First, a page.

They’re just three of many examples. You can check them all buried deep in this mix that’s been a labour of love for Vegas throughout the summer. Created in between regular BCUK festival tear-ups, Vegas explains how the project has given him a different perspective and experience from music. Not just mixed by Vegas, the Chill Out Zone comes in a series of mixes including selections from Ephyum, Invadhertz and Surreal. Chill Out Zone is a reminder that Bad Taste’s uncompromised agenda isn’t exclusively heavy… And an eagle eye isn’t just on new talent. We caught up with Vegas for more details.

Chill out and Bad Taste… These aren’t words people associate together are they?

That’s why we did it. I keep hearing people saying ‘this person’s only into jump up’ or ‘that label is strictly neuro’ and personally I’m into music as a whole, drum & bass very much and all styles of it. One week there’s a great jump up tune, the next week there’s a great liquid tune. When a tune’s good, a tune’s good. Regardless of subgenre. I’ve always supported that on Bad Taste. Go back over the back catalogue there’s a lot of deeper, thoughtful synthetic soundscapes hidden away than people might think.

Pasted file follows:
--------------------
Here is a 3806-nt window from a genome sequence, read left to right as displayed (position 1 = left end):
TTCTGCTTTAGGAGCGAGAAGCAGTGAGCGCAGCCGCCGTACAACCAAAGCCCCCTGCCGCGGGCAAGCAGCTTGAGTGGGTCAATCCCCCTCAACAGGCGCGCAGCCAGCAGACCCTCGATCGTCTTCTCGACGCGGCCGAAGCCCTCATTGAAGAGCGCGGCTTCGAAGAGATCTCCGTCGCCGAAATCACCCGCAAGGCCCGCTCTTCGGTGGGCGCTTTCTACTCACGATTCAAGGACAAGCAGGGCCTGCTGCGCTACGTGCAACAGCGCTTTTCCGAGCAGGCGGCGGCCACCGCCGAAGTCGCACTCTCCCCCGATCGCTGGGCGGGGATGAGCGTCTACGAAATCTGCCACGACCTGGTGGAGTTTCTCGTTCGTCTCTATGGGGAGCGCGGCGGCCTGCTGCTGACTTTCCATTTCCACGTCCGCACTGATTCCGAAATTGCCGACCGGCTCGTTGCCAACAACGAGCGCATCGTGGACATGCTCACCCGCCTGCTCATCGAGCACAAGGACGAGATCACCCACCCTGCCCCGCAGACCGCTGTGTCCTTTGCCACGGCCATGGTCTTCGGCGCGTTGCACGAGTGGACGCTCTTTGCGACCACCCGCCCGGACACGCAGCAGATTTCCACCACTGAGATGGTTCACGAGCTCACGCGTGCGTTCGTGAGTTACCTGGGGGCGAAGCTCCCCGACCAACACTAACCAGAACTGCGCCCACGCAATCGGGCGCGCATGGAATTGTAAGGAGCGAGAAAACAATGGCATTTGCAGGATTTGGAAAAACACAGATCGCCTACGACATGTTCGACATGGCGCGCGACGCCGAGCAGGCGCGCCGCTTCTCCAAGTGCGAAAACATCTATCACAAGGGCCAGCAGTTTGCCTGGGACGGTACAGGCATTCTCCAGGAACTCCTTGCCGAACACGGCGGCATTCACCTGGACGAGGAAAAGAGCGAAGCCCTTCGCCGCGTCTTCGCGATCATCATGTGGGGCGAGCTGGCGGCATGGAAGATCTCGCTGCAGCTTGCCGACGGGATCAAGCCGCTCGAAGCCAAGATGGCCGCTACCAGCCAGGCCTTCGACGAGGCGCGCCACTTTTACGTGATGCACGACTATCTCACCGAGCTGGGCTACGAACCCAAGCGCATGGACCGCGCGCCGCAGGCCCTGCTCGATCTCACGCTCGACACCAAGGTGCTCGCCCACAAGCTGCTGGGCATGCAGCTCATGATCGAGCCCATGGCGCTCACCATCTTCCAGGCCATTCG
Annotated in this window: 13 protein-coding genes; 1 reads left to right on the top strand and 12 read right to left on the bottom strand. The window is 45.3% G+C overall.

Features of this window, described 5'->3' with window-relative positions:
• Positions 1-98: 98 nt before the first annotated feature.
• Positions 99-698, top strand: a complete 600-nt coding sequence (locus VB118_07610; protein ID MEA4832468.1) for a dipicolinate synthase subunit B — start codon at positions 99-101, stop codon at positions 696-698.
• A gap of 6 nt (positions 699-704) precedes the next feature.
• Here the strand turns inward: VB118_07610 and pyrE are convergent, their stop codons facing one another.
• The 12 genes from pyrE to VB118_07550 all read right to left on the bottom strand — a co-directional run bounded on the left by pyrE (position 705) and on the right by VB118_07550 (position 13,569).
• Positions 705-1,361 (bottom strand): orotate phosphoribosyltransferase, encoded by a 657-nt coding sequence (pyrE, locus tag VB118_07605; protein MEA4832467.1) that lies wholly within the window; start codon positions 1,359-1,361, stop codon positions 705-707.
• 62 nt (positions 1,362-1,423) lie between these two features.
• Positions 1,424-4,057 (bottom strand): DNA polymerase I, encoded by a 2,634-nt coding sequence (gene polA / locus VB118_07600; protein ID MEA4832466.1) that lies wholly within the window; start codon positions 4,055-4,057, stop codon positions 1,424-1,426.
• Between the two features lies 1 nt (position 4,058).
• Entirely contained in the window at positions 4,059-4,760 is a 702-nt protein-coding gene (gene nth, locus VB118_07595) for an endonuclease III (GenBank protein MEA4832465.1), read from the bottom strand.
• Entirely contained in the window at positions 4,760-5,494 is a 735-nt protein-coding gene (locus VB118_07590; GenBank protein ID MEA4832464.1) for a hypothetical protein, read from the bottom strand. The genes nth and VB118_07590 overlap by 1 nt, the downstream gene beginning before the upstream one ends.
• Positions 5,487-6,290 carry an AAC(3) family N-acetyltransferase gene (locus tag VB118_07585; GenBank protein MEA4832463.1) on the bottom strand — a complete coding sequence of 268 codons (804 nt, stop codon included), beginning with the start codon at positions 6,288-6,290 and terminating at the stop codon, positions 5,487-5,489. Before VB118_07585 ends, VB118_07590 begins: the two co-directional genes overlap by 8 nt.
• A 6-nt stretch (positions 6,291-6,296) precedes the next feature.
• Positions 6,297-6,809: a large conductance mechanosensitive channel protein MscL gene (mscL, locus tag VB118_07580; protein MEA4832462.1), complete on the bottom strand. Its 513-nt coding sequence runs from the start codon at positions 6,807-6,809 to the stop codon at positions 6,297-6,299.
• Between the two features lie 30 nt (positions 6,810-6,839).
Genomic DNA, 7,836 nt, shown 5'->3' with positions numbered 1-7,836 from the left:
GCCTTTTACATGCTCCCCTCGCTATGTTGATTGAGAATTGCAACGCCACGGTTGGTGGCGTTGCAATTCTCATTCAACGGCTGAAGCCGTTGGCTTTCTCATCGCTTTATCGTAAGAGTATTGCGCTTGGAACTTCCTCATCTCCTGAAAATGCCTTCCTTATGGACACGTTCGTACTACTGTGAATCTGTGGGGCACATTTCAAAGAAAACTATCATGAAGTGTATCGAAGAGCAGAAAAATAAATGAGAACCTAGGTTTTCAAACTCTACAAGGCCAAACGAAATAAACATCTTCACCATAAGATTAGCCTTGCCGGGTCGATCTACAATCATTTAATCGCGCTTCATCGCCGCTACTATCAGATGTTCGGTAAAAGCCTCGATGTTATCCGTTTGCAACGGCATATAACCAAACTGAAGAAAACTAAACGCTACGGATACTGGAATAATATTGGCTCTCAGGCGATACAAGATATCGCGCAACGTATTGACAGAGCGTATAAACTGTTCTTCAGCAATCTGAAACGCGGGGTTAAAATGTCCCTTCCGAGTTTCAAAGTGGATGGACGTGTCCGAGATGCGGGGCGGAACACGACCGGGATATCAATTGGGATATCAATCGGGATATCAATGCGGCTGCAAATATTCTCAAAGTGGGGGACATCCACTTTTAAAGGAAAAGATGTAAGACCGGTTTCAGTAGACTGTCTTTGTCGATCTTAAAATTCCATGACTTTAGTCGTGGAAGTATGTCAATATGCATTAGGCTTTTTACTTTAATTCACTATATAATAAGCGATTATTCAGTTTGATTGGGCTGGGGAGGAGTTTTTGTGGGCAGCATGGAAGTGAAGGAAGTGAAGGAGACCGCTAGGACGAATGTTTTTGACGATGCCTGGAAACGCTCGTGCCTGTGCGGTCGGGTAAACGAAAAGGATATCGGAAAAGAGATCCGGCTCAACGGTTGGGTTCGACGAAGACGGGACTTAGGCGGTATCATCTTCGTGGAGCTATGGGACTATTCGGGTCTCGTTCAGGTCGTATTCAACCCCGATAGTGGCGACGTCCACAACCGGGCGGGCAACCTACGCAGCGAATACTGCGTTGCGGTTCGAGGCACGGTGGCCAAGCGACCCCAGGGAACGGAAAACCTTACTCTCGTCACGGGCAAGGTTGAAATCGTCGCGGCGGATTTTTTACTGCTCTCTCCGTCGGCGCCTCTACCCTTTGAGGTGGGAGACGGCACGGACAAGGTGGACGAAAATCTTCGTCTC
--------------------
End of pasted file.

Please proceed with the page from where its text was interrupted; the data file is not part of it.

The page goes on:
It’s like the old B side culture in a way, finding those little gems

It totally is. They’re the tunes the stand the test of time the most. You have your big club bangers but it’s those deeper, more experimental tracks on the releases that usually stay with you. It was nice to dig back into these tunes and put the mix together. It’s a very different mix to what I’d usually do.

A nice contrast to the BCUK tear ups all summer, I guess?